In-jokes – Professional or inappropriate?
Mostly when people join BNI, they’re attracted to the prospect of building professional relationships that will help them grow their business. Not many people join with the focus of making friends and growing these friendships. But inevitably, this happens, and these friendships make it easier for us to give and receive referrals. It’s a bonus of being in BNI. We make professional relationships that are valuable to us, and also personal friendships that we enjoy and are also valuable to our businesses.
Here’s the “but” though.
It’s important that we recognise the environment that all these relationships are born in. That environment is a professional one and needs to remain as such if we are to continue to give and receive value. If the professionalism in the room drops, the business passed will soon follow. As will growth, and retention.
When personal friendships are involved, one thing that can sometimes challenge the professionalism of the meeting environment is in-jokes. Through our day-to-day interactions we often have moments of humour, and sometimes these create a recurring theme. There’s nothing wrong with this, if we remember that key word. “Professionalism”.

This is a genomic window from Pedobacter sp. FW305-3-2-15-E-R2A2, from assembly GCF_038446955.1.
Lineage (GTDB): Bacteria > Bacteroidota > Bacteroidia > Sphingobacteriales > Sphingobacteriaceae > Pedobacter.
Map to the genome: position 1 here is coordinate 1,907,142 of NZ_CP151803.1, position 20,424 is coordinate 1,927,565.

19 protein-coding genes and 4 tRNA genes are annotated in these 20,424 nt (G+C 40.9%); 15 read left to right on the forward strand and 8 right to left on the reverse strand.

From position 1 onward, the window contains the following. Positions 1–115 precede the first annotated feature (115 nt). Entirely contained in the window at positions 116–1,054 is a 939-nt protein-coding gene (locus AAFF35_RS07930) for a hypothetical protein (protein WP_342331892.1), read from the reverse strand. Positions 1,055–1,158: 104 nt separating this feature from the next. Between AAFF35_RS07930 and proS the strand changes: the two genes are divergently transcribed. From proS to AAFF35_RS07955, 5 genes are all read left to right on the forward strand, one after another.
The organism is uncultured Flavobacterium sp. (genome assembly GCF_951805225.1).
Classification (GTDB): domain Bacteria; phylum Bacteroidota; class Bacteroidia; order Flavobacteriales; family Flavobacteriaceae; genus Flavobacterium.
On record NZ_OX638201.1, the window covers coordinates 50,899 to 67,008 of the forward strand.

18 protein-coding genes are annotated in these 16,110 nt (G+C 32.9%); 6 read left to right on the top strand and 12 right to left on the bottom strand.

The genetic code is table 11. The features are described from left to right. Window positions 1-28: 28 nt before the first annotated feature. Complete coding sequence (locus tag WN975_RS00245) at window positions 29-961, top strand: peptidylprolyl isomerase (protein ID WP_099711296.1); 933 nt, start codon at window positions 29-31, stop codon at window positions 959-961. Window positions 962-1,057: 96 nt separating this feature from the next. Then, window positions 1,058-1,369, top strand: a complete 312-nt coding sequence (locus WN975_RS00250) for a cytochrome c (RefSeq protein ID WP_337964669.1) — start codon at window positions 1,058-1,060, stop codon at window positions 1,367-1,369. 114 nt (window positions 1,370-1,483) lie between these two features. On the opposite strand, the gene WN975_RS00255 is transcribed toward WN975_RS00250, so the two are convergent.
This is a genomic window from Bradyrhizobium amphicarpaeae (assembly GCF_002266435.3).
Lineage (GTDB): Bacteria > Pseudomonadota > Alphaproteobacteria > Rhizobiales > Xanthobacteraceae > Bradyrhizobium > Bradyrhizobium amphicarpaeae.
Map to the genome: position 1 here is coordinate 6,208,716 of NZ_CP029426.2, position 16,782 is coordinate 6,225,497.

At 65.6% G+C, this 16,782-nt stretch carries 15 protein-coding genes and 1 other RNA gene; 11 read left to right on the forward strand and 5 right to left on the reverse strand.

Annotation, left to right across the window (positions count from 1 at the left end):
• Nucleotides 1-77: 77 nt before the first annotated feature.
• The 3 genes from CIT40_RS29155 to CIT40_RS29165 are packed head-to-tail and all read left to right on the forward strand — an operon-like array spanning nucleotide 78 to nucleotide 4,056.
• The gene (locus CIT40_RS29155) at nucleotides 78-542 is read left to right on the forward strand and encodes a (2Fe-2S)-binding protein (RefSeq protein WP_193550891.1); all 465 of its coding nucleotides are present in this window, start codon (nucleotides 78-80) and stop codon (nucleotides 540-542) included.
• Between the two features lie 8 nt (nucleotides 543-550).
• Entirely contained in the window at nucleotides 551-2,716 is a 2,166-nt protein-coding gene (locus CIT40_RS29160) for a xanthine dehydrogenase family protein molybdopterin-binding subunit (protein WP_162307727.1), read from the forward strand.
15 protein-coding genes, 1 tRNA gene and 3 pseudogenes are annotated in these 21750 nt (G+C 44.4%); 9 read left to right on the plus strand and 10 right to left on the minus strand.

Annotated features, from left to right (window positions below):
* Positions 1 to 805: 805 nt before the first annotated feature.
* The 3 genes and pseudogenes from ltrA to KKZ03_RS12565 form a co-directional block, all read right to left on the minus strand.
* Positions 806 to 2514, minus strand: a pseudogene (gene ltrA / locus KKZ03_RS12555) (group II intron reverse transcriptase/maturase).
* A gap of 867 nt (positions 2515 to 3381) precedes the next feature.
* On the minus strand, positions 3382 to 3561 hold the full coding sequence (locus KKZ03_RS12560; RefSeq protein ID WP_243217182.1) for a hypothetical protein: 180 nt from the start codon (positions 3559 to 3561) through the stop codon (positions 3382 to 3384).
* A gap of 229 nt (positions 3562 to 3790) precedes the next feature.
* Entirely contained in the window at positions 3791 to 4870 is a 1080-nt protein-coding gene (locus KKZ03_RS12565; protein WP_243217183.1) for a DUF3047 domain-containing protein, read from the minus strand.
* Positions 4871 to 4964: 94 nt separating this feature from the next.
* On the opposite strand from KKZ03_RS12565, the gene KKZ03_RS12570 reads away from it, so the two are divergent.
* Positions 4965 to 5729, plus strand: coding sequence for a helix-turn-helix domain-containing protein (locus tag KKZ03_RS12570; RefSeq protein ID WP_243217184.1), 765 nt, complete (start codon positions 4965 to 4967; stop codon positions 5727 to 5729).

For example, let’s say you have a running joke with a fellow member, or even the whole Chapter. But this joke only crops up in conversation before and after the meeting and not during. Then there’s little possibility of a negative effect from this joke.
How about we throw some visitors into the mix though? What do they think when everyone is laughing, except them? They might feel stupid or alienated. Depending on the nature of the joke, they might consider the entire Chapter to be unprofessional, or at the very least, cliquey.
What if your visitor feels offended, or alienated, by another member’s in-joke? Perhaps you brought your best customer along that day and they’re now feeling like an outcast. They feel like they don’t belong and have maybe even wasted their morning. How do you now feel about how this might reflect on you? Do you want to be thought of as the person who wasted your best customer’s valuable time?
BNI exists for professionals to grow their business through professional relationships. If we lose sight of how important professionalism is to what we set out to achieve in BNI, we risk reducing the level of success we can achieve. I firmly believe that in-jokes have a place in our relationships. I believe even stronger that the place for those in-jokes is outside the Chapter meeting room.